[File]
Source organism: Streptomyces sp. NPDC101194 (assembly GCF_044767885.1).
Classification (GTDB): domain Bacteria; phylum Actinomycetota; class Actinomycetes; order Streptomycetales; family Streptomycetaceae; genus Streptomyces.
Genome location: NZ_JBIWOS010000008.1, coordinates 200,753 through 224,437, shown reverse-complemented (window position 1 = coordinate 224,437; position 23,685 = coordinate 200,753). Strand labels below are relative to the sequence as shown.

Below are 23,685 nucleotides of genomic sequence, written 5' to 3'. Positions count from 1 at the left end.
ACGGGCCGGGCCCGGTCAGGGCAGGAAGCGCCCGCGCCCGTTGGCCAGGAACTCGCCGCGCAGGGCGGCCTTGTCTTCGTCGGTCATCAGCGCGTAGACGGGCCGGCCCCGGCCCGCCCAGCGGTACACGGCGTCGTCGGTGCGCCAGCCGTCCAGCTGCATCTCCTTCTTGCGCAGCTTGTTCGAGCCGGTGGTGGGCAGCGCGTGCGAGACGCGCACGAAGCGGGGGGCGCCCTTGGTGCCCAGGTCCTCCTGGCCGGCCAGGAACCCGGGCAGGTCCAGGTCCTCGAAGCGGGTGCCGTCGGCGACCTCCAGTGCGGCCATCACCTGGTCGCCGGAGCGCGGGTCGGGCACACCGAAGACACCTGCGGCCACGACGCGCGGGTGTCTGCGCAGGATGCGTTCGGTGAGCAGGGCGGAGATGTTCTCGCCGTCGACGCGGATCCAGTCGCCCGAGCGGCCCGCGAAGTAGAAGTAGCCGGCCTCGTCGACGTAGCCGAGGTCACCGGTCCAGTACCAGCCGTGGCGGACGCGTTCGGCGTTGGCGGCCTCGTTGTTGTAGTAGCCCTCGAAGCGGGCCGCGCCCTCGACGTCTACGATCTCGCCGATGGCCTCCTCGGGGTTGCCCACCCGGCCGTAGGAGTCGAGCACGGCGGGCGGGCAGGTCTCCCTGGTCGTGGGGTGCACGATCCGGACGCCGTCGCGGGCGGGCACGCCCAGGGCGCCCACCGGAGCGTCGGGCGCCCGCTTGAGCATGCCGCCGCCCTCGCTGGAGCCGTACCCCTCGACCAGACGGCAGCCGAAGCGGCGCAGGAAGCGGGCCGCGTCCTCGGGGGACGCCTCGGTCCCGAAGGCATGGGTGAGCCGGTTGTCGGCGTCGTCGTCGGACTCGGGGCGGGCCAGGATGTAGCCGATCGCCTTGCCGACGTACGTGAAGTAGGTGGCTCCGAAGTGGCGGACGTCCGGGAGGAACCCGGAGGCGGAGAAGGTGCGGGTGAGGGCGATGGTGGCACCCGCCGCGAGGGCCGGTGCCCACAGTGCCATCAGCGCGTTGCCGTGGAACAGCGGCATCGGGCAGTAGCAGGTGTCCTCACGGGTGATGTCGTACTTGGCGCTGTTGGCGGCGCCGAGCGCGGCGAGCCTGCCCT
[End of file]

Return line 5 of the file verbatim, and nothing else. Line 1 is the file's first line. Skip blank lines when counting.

ACGGGCCGGGCCCGGTCAGGGCAGGAAGCGCCCGCGCCCGTTGGCCAGGAACTCGCCGCGCAGGGCGGCCTTGTCTTCGTCGGTCATCAGCGCGTAGACGGGCCGGCCCCGGCCCGCCCAGCGGTACACGGCGTCGTCGGTGCGCCAGCCGTCCAGCTGCATCTCCTTCTTGCGCAGCTTGTTCGAGCCGGTGGTGGGCAGCGCGTGCGAGACGCGCACGAAGCGGGGGGCGCCCTTGGTGCCCAGGTCCTCCTGGCCGGCCAGGAACCCGGGCAGGTCCAGGTCCTCGAAGCGGGTGCCGTCGGCGACCTCCAGTGCGGCCATCACCTGGTCGCCGGAGCGCGGGTCGGGCACACCGAAGACACCTGCGGCCACGACGCGCGGGTGTCTGCGCAGGATGCGTTCGGTGAGCAGGGCGGAGATGTTCTCGCCGTCGACGCGGATCCAGTCGCCCGAGCGGCCCGCGAAGTAGAAGTAGCCGGCCTCGTCGACGTAGCCGAGGTCACCGGTCCAGTACCAGCCGTGGCGGACGCGTTCGGCGTTGGCGGCCTCGTTGTTGTAGTAGCCCTCGAAGCGGGCCGCGCCCTCGACGTCTACGATCTCGCCGATGGCCTCCTCGGGGTTGCCCACCCGGCCGTAGGAGTCGAGCACGGCGGGCGGGCAGGTCTCCCTGGTCGTGGGGTGCACGATCCGGACGCCGTCGCGGGCGGGCACGCCCAGGGCGCCCACCGGAGCGTCGGGCGCCCGCTTGAGCATGCCGCCGCCCTCGCTGGAGCCGTACCCCTCGACCAGACGGCAGCCGAAGCGGCGCAGGAAGCGGGCCGCGTCCTCGGGGGACGCCTCGGTCCCGAAGGCATGGGTGAGCCGGTTGTCGGCGTCGTCGTCGGACTCGGGGCGGGCCAGGATGTAGCCGATCGCCTTGCCGACGTACGTGAAGTAGGTGGCTCCGAAGTGGCGGACGTCCGGGAGGAACCCGGAGGCGGAGAAGGTGCGGGTGAGGGCGATGGTGGCACCCGCCGCGAGGGCCGGTGCCCACAGTGCCATCAGCGCGTTGCCGTGGAACAGCGGCATCGGGCAGTAGCAGGTGTCCTCACGGGTGATGTCGTACTTGGCGCTGTTGGCGGCGCCGAGCGCGGCGAGCCTGCCCT